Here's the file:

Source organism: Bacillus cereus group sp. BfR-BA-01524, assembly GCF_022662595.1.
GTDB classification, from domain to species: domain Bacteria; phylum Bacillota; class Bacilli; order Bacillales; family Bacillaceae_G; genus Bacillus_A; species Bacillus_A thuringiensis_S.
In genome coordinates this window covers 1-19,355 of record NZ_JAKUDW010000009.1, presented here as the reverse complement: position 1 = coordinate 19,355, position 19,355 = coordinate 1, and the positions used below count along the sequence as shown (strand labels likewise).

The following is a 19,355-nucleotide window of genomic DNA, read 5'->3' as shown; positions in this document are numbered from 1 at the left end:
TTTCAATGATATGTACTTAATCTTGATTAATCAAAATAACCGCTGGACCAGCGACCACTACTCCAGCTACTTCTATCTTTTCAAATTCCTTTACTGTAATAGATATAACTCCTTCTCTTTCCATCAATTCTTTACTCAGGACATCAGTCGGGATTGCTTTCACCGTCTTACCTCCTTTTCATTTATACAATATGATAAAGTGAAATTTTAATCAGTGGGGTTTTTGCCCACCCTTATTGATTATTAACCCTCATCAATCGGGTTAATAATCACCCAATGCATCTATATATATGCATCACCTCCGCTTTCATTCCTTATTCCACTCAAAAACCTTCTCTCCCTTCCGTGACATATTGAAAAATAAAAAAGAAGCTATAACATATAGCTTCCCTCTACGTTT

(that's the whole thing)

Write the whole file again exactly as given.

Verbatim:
Source organism: Bacillus cereus group sp. BfR-BA-01524, assembly GCF_022662595.1.
GTDB classification, from domain to species: domain Bacteria; phylum Bacillota; class Bacilli; order Bacillales; family Bacillaceae_G; genus Bacillus_A; species Bacillus_A thuringiensis_S.
In genome coordinates this window covers 1-19,355 of record NZ_JAKUDW010000009.1, presented here as the reverse complement: position 1 = coordinate 19,355, position 19,355 = coordinate 1, and the positions used below count along the sequence as shown (strand labels likewise).

The following is a 19,355-nucleotide window of genomic DNA, read 5'->3' as shown; positions in this document are numbered from 1 at the left end:
TTTCAATGATATGTACTTAATCTTGATTAATCAAAATAACCGCTGGACCAGCGACCACTACTCCAGCTACTTCTATCTTTTCAAATTCCTTTACTGTAATAGATATAACTCCTTCTCTTTCCATCAATTCTTTACTCAGGACATCAGTCGGGATTGCTTTCACCGTCTTACCTCCTTTTCATTTATACAATATGATAAAGTGAAATTTTAATCAGTGGGGTTTTTGCCCACCCTTATTGATTATTAACCCTCATCAATCGGGTTAATAATCACCCAATGCATCTATATATATGCATCACCTCCGCTTTCATTCCTTATTCCACTCAAAAACCTTCTCTCCCTTCCGTGACATATTGAAAAATAAAAAAGAAGCTATAACATATAGCTTCCCTCTACGTTT